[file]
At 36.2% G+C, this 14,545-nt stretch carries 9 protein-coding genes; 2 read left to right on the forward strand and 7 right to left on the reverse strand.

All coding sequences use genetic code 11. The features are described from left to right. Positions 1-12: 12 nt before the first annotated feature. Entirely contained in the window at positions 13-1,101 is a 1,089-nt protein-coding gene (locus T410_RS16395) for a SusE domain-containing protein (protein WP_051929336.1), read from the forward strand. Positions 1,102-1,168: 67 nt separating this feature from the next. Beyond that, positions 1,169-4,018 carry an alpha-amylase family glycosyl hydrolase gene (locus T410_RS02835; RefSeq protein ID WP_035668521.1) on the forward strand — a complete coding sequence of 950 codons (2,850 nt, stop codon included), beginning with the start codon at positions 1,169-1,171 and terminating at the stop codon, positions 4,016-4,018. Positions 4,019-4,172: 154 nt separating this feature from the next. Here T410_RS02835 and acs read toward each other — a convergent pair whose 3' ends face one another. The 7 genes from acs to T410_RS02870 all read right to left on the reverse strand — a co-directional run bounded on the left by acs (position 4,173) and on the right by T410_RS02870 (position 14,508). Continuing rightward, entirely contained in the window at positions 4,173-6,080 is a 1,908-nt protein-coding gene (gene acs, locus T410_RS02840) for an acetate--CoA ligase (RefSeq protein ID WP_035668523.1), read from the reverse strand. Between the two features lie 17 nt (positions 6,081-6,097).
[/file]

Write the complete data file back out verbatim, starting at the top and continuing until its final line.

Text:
At 36.2% G+C, this 14,545-nt stretch carries 9 protein-coding genes; 2 read left to right on the forward strand and 7 right to left on the reverse strand.

All coding sequences use genetic code 11. The features are described from left to right. Positions 1-12: 12 nt before the first annotated feature. Entirely contained in the window at positions 13-1,101 is a 1,089-nt protein-coding gene (locus T410_RS16395) for a SusE domain-containing protein (protein WP_051929336.1), read from the forward strand. Positions 1,102-1,168: 67 nt separating this feature from the next. Beyond that, positions 1,169-4,018 carry an alpha-amylase family glycosyl hydrolase gene (locus T410_RS02835; RefSeq protein ID WP_035668521.1) on the forward strand — a complete coding sequence of 950 codons (2,850 nt, stop codon included), beginning with the start codon at positions 1,169-1,171 and terminating at the stop codon, positions 4,016-4,018. Positions 4,019-4,172: 154 nt separating this feature from the next. Here T410_RS02835 and acs read toward each other — a convergent pair whose 3' ends face one another. The 7 genes from acs to T410_RS02870 all read right to left on the reverse strand — a co-directional run bounded on the left by acs (position 4,173) and on the right by T410_RS02870 (position 14,508). Continuing rightward, entirely contained in the window at positions 4,173-6,080 is a 1,908-nt protein-coding gene (gene acs, locus T410_RS02840) for an acetate--CoA ligase (RefSeq protein ID WP_035668523.1), read from the reverse strand. Between the two features lie 17 nt (positions 6,081-6,097).